Someone who knows about having the shift used on him is David Ortiz. David will hopefully be back soon as he is doing a rehab stint right now. It will mean a lot to have him back. On and off the field he is a leader for us. He is a guy who has taught a lot of us the ins and outs of the big leagues as we've come up. It is always nice to have him around. On top of everything else, he's a good bat in the lineup.

We have started off the season facing three of our AL division opponents. I actually like facing them so soon in the season. You get a preview of what you are going to get all season and what to expect. Our division is really good. It helps to see those pitchers and lineups right away. As I said, it lets us know what to expect.

We have a lot of home games in April. I see it as an advantage because we are playing at Fenway. Just the way the ballpark is built, this is a place that if you aren't used to playing here, it would be tough. We know how to play the balls off the Monster. We know how to play the right-field corner. A lot of teams aren't used to that. We use knowing this park to our advantage. I have my first Patriots' Day game on Monday. I have played in the morning hours before. In the minor leagues, we'd have 10:30 a.m. or 11 a.m. games for kids' days.

If you see some camera shots of our locker rooms you may see some giant-size heads of us in here. These were left around town for Red Sox fans to try to find. We put a bunch up. Nap [Mike Napoli] had his in here and Jonny [Gomes] got his. So I got mine and we put ours up. Salty [Jarrod Saltalamacchia] has his in here, too.

This team is really a close group. We have team dinners and things like that off the field, but that's not really why you hear us saying we are close. Baseball-wise, I just feel that if someone falls or someone fails that someone is always there to pick them up. There is no ragging really going on. Everyone does have each other's back. It's nice to come in and have your teammates cheering and pulling for you. They want you to do well.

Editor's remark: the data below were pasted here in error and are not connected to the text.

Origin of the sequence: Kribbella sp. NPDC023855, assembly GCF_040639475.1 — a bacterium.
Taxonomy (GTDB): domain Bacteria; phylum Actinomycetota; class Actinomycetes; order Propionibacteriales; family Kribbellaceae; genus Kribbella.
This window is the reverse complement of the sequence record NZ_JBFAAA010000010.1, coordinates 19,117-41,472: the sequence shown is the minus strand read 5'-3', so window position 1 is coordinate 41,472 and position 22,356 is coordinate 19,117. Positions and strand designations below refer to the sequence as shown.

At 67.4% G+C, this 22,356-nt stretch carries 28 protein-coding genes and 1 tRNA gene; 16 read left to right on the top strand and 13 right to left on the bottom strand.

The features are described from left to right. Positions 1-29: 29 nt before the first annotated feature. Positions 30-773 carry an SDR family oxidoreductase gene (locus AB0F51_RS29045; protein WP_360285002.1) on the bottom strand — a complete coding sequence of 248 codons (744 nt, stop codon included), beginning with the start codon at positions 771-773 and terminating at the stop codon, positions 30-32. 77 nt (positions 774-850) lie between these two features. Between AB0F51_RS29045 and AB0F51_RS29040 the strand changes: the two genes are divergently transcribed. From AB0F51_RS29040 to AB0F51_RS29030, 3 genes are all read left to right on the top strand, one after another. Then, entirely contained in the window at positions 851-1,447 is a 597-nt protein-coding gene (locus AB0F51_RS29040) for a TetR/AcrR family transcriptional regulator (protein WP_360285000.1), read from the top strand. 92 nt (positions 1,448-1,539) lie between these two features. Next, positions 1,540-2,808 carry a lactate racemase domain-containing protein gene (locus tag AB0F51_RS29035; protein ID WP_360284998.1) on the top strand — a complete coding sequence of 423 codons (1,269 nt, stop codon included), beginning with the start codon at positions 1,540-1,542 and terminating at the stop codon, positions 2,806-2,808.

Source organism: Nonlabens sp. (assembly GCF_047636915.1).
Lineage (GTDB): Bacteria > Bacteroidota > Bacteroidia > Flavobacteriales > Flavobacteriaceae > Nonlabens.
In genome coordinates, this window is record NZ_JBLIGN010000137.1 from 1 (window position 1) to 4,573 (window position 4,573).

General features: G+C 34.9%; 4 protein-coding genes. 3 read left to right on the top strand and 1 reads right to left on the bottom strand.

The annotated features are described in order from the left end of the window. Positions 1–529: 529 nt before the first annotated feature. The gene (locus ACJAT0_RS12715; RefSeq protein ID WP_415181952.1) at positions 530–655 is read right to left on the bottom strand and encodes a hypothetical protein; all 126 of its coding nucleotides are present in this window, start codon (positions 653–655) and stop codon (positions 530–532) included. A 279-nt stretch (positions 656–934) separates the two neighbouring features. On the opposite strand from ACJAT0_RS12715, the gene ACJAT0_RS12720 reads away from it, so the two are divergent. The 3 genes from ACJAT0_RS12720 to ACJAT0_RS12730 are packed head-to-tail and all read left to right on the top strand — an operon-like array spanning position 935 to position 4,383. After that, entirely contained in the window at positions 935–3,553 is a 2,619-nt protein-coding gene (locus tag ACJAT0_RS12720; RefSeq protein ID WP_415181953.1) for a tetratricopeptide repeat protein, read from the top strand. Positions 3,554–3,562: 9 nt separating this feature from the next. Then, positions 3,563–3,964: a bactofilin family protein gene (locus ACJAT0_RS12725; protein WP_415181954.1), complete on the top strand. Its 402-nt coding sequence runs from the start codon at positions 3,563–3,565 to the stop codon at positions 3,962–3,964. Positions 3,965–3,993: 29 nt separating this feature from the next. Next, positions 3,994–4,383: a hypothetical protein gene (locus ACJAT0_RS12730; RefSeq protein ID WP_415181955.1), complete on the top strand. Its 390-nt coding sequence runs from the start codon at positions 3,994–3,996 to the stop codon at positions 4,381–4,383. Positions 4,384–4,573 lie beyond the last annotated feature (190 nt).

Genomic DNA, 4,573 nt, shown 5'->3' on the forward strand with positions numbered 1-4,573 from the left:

Something I am looking forward to is having my sister Lacey here. She is about to graduate from the University of Tulsa in May. She will be coming to Boston and will be a Red Sox PR intern. She will be the ball girl from time to time. She was in Pawtucket last year. She'll live with me. We were more competitive when we were growing up. Now it's not really like that anymore. She pulls for me and I pull for her. She's finishing up her last year of college softball, which has been fun to watch.

I thought I'd end with some questions about life on the road since we travel so much:

* Ballpark I look forward to playing in for the first time? Houston. I went there and watched a game there when I was younger, but I've never played there.

* Favorite road city? Dallas, because that's home. Other than that, I like playing in Philly. Toronto is fun, too. I haven't been to a bad city yet.

* Favorite ballpark besides Fenway? Philly's Citizens Bank Park. It's a good hitter's park. The ball just flies there. It has a good backdrop, so you can see the ball well. They also have good crowds.

* Teammate I go to lunch with the most on the road? Mike Napoli. Definitely the one I get lunch with the most.

* Teammate I would never want to have as my roommate? Salty because of all his hair products that would come with him.

* Best road clubhouse? New York is really nice. Kansas City is nice also. They are both pretty new, big and have built-in weight rooms. Food is good, too.

* Best clubhouse food? While Kansas City has good barbecue, I'd have to go with New York. There is just a little bit of everything. It's not one thing every night. They have different kinds of food.

My final life on the road thought will be that I faced Mariano Rivera for the first time when we were in New York our opening series. I was in a situation where I didn't have to hit the ball good to get an RBI. There were less than two outs with guys on second and third. I was really just looking to put something in play, which works out because his cutter moves so much. My lasting memory of him is how much his ball moves late. It looks like it's right there and then you swing and hit it off the end of your bat. It's definitely something I am going to have to try to get used to.